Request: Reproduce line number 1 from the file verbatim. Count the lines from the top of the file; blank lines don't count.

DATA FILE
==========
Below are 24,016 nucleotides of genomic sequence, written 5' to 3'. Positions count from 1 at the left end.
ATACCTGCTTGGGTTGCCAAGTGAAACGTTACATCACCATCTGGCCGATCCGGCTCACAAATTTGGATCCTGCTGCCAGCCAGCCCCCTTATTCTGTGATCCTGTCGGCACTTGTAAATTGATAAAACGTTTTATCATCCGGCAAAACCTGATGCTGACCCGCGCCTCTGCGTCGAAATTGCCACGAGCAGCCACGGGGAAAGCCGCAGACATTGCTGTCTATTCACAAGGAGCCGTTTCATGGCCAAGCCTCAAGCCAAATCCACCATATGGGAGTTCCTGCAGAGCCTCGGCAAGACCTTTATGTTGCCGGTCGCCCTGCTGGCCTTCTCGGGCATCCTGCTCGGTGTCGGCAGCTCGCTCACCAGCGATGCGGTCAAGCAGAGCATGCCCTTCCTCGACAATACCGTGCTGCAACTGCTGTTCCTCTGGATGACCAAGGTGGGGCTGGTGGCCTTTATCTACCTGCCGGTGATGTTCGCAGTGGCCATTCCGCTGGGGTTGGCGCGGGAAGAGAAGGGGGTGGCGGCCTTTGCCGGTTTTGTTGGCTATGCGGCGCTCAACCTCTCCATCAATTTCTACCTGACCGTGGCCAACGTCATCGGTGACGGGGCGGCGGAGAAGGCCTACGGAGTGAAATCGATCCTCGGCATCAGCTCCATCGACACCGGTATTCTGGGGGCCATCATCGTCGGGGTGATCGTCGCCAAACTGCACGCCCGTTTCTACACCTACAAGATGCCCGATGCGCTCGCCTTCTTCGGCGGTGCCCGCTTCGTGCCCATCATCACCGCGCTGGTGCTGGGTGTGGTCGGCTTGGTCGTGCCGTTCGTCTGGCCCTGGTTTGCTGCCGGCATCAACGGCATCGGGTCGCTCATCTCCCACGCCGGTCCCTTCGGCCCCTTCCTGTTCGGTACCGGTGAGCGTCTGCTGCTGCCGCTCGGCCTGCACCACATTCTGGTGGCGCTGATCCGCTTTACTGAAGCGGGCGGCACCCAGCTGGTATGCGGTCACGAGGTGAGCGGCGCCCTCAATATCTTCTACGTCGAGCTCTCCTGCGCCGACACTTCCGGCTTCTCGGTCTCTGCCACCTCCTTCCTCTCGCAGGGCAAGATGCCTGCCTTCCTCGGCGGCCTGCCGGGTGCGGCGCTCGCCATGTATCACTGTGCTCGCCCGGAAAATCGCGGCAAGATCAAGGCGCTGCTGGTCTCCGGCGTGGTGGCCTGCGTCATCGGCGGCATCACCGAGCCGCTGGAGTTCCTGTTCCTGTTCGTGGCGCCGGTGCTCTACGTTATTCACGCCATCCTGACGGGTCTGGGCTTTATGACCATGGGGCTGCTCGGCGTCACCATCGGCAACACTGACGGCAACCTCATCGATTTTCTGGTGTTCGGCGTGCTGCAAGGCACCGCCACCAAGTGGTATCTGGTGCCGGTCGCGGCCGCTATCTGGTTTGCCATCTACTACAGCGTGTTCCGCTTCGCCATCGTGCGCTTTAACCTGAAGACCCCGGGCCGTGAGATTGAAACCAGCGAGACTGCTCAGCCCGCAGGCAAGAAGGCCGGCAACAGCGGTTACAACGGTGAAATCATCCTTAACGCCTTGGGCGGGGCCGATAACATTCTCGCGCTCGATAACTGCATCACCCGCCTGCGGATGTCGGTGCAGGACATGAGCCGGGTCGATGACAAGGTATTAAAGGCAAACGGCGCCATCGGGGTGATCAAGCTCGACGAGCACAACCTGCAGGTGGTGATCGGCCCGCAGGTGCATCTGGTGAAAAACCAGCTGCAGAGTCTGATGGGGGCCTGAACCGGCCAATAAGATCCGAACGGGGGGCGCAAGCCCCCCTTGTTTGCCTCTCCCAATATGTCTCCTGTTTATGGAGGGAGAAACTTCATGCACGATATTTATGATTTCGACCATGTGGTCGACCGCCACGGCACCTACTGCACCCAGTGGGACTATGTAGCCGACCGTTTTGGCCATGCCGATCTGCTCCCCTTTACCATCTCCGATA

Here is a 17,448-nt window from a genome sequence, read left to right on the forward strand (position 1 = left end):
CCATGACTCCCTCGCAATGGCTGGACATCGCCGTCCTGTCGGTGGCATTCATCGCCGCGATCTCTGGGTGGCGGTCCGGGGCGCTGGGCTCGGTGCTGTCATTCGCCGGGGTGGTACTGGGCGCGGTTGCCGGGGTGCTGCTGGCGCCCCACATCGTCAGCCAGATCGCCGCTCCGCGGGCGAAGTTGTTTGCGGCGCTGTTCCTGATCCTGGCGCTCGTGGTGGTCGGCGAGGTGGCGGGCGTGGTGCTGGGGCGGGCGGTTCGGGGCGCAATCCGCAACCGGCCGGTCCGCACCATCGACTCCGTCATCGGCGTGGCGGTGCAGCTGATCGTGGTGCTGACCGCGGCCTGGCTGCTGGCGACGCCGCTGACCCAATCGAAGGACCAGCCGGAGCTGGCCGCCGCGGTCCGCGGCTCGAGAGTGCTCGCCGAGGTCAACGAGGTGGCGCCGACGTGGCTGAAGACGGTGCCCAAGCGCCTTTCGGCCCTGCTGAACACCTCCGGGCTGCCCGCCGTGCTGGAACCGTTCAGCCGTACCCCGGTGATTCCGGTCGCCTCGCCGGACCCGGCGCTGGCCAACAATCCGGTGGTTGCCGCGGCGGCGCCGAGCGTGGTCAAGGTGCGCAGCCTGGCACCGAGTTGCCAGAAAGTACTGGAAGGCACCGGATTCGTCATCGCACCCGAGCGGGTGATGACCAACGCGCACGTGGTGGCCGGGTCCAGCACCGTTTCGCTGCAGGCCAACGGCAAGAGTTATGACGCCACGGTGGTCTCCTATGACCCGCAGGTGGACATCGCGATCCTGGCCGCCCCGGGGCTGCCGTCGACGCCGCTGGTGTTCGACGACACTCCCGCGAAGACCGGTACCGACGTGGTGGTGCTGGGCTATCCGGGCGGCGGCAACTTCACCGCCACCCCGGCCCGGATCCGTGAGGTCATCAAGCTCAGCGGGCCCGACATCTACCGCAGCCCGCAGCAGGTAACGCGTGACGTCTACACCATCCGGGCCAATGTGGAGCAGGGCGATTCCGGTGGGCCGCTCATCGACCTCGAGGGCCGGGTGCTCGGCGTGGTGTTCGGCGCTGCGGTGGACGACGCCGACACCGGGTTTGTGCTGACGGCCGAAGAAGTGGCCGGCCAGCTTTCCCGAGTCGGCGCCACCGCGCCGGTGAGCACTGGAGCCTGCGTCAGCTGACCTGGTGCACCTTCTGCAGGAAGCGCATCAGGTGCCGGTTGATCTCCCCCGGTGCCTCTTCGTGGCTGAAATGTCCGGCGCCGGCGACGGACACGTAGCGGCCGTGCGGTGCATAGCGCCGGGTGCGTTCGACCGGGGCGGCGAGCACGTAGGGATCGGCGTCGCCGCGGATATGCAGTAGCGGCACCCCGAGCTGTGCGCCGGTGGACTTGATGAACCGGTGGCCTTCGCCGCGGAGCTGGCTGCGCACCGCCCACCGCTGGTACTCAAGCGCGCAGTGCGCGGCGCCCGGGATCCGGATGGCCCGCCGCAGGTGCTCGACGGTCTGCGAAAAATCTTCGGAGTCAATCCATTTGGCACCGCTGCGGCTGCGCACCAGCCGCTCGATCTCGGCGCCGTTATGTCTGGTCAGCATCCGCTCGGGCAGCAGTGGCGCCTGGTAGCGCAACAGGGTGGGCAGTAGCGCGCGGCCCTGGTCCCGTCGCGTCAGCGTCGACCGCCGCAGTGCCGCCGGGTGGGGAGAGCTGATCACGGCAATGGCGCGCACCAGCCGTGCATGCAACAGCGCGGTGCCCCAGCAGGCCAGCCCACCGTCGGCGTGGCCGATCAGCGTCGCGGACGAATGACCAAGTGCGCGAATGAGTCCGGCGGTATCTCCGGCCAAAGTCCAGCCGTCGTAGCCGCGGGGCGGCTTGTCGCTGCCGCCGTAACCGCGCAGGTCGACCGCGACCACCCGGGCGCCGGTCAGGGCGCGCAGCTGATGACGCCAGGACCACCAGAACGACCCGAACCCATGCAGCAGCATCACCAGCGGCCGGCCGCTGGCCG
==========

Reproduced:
Below are 24,016 nucleotides of genomic sequence, written 5' to 3'. Positions count from 1 at the left end.